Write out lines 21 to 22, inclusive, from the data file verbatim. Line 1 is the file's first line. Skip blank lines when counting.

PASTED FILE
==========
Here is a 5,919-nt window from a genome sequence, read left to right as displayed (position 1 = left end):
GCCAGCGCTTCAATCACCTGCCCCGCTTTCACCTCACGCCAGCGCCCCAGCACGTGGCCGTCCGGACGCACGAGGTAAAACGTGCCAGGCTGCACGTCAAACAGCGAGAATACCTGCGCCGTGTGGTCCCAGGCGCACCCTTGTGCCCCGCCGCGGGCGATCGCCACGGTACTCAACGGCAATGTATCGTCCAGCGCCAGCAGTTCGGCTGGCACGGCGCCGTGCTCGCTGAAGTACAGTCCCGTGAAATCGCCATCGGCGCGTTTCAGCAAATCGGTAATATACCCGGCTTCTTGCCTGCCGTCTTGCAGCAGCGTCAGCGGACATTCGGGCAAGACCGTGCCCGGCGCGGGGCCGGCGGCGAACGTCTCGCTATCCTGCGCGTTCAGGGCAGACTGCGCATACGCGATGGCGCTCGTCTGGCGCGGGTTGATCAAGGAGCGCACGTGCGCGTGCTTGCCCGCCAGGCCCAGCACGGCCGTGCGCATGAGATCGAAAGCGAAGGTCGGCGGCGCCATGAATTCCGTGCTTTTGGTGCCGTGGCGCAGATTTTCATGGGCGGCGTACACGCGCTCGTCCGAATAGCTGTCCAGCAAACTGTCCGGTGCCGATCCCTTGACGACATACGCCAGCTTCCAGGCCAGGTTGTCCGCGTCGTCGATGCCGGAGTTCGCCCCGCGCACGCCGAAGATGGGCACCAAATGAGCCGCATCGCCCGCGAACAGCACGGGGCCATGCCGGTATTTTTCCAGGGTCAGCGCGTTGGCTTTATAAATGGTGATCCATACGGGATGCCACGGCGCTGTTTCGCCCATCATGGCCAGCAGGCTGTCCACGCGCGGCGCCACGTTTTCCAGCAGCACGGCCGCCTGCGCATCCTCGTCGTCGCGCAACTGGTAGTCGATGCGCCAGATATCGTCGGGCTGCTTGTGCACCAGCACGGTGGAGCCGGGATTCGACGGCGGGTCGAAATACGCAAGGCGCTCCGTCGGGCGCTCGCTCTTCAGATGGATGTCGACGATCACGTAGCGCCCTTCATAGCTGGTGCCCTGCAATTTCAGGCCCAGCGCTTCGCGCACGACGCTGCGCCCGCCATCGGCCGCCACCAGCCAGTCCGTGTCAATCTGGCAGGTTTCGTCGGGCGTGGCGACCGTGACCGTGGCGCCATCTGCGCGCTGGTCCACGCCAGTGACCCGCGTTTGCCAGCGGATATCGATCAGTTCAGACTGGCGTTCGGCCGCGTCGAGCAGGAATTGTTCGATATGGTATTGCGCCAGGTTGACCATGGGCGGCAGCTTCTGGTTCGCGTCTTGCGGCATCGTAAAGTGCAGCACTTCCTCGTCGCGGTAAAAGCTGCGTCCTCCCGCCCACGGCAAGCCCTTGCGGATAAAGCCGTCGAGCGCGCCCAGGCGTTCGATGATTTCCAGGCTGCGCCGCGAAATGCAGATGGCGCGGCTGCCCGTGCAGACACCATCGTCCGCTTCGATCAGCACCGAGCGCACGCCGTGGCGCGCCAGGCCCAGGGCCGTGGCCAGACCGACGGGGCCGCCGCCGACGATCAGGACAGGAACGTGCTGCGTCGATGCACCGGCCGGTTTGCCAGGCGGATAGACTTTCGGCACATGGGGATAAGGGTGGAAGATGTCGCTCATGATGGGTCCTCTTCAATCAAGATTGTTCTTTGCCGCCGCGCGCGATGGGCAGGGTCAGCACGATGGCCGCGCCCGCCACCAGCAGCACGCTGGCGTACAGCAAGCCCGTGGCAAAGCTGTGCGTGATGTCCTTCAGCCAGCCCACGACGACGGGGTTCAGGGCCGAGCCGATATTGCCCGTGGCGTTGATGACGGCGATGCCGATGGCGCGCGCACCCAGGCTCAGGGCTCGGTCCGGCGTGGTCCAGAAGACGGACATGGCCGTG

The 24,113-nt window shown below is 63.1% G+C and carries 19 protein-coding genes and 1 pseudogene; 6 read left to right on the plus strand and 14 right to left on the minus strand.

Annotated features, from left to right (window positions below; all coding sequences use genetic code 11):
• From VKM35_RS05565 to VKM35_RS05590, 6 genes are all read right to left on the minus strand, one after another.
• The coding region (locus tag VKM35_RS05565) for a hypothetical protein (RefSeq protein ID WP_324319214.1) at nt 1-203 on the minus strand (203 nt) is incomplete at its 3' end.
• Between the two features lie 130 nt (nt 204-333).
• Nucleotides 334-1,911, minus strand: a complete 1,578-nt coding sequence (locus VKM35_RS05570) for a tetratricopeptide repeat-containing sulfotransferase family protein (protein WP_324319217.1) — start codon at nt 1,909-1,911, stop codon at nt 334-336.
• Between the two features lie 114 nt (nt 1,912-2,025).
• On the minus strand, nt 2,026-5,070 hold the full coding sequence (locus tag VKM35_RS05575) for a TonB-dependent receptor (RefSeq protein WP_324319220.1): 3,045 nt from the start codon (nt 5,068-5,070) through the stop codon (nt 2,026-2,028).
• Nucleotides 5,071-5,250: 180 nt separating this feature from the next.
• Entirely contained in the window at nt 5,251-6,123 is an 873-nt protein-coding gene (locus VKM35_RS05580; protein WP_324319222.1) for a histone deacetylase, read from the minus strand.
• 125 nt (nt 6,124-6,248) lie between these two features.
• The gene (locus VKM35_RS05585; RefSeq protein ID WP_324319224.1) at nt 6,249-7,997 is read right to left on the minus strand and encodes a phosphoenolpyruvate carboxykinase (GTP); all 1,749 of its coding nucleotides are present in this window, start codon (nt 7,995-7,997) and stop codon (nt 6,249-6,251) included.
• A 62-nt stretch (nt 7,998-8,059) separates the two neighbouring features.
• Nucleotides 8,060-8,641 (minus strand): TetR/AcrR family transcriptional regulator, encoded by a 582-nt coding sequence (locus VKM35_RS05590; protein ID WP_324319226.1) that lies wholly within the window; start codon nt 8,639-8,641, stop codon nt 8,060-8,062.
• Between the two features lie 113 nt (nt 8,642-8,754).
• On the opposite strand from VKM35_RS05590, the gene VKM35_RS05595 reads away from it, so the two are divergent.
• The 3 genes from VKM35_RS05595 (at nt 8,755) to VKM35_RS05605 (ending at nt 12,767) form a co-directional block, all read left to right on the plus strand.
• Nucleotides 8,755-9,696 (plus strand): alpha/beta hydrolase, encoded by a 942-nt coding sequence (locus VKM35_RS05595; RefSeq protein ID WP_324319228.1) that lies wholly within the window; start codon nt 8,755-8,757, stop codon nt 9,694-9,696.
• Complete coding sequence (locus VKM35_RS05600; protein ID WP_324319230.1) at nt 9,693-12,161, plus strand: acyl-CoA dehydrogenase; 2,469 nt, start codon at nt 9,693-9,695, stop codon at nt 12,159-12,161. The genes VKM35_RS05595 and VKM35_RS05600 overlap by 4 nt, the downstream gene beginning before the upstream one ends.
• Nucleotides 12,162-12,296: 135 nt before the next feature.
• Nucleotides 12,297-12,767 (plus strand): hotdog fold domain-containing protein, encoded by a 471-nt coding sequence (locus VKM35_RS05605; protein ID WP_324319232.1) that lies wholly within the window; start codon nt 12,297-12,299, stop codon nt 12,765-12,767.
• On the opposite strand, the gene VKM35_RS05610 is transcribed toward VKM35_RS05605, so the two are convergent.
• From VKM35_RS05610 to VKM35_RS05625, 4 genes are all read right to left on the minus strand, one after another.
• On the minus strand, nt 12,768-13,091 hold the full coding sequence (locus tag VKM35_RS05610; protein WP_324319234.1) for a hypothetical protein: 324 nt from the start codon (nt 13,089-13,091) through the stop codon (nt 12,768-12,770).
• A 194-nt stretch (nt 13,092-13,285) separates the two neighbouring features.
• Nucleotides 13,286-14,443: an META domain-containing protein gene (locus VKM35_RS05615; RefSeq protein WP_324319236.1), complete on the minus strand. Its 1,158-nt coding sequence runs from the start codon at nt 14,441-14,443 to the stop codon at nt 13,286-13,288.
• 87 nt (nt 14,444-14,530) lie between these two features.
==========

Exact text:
• Complete coding sequence (locus VKM35_RS05600; protein ID WP_324319230.1) at nt 9,693-12,161, plus strand: acyl-CoA dehydrogenase; 2,469 nt, start codon at nt 9,693-9,695, stop codon at nt 12,159-12,161. The genes VKM35_RS05595 and VKM35_RS05600 overlap by 4 nt, the downstream gene beginning before the upstream one ends.
• Nucleotides 12,162-12,296: 135 nt before the next feature.